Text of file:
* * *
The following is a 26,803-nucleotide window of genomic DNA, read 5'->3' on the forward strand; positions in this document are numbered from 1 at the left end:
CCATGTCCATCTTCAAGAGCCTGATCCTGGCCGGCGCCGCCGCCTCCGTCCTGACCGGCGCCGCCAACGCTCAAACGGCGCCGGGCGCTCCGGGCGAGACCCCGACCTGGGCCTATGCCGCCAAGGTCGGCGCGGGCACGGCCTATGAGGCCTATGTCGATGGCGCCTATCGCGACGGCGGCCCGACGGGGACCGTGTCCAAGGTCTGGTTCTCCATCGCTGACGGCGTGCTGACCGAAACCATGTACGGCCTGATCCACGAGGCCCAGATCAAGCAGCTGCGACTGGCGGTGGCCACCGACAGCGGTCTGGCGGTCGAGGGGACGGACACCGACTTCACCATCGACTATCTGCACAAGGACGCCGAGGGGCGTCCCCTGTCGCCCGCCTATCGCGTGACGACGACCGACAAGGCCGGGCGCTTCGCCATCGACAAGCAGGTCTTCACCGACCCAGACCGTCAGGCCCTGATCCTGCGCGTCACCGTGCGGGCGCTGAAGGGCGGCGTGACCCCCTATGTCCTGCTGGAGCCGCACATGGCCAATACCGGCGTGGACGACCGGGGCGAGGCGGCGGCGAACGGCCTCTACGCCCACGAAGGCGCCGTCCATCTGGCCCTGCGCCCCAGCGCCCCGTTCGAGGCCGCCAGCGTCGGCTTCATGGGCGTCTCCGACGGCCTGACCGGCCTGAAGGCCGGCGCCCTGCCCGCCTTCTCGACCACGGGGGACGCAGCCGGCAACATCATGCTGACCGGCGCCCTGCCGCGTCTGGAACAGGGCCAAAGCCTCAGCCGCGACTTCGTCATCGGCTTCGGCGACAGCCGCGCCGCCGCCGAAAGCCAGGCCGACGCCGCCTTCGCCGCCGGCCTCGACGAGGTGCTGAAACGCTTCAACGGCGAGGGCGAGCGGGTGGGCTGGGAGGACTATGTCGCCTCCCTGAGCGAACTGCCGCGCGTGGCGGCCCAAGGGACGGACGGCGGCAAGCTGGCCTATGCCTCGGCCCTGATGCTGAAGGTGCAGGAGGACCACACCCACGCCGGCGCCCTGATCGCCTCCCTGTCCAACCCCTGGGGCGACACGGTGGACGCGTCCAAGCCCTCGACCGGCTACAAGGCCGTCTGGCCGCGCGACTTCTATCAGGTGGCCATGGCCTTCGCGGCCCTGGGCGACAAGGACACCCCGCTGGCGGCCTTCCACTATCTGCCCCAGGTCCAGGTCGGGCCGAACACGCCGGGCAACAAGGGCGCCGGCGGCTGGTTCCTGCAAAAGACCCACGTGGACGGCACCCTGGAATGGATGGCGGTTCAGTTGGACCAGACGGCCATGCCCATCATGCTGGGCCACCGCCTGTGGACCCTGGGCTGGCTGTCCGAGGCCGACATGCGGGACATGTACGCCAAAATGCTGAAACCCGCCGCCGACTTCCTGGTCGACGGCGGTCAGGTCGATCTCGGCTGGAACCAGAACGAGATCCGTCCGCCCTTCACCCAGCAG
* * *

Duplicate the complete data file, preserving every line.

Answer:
The following is a 26,803-nucleotide window of genomic DNA, read 5'->3' on the forward strand; positions in this document are numbered from 1 at the left end:
CCATGTCCATCTTCAAGAGCCTGATCCTGGCCGGCGCCGCCGCCTCCGTCCTGACCGGCGCCGCCAACGCTCAAACGGCGCCGGGCGCTCCGGGCGAGACCCCGACCTGGGCCTATGCCGCCAAGGTCGGCGCGGGCACGGCCTATGAGGCCTATGTCGATGGCGCCTATCGCGACGGCGGCCCGACGGGGACCGTGTCCAAGGTCTGGTTCTCCATCGCTGACGGCGTGCTGACCGAAACCATGTACGGCCTGATCCACGAGGCCCAGATCAAGCAGCTGCGACTGGCGGTGGCCACCGACAGCGGTCTGGCGGTCGAGGGGACGGACACCGACTTCACCATCGACTATCTGCACAAGGACGCCGAGGGGCGTCCCCTGTCGCCCGCCTATCGCGTGACGACGACCGACAAGGCCGGGCGCTTCGCCATCGACAAGCAGGTCTTCACCGACCCAGACCGTCAGGCCCTGATCCTGCGCGTCACCGTGCGGGCGCTGAAGGGCGGCGTGACCCCCTATGTCCTGCTGGAGCCGCACATGGCCAATACCGGCGTGGACGACCGGGGCGAGGCGGCGGCGAACGGCCTCTACGCCCACGAAGGCGCCGTCCATCTGGCCCTGCGCCCCAGCGCCCCGTTCGAGGCCGCCAGCGTCGGCTTCATGGGCGTCTCCGACGGCCTGACCGGCCTGAAGGCCGGCGCCCTGCCCGCCTTCTCGACCACGGGGGACGCAGCCGGCAACATCATGCTGACCGGCGCCCTGCCGCGTCTGGAACAGGGCCAAAGCCTCAGCCGCGACTTCGTCATCGGCTTCGGCGACAGCCGCGCCGCCGCCGAAAGCCAGGCCGACGCCGCCTTCGCCGCCGGCCTCGACGAGGTGCTGAAACGCTTCAACGGCGAGGGCGAGCGGGTGGGCTGGGAGGACTATGTCGCCTCCCTGAGCGAACTGCCGCGCGTGGCGGCCCAAGGGACGGACGGCGGCAAGCTGGCCTATGCCTCGGCCCTGATGCTGAAGGTGCAGGAGGACCACACCCACGCCGGCGCCCTGATCGCCTCCCTGTCCAACCCCTGGGGCGACACGGTGGACGCGTCCAAGCCCTCGACCGGCTACAAGGCCGTCTGGCCGCGCGACTTCTATCAGGTGGCCATGGCCTTCGCGGCCCTGGGCGACAAGGACACCCCGCTGGCGGCCTTCCACTATCTGCCCCAGGTCCAGGTCGGGCCGAACACGCCGGGCAACAAGGGCGCCGGCGGCTGGTTCCTGCAAAAGACCCACGTGGACGGCACCCTGGAATGGATGGCGGTTCAGTTGGACCAGACGGCCATGCCCATCATGCTGGGCCACCGCCTGTGGACCCTGGGCTGGCTGTCCGAGGCCGACATGCGGGACATGTACGCCAAAATGCTGAAACCCGCCGCCGACTTCCTGGTCGACGGCGGTCAGGTCGATCTCGGCTGGAACCAGAACGAGATCCGTCCGCCCTTCACCCAGCAG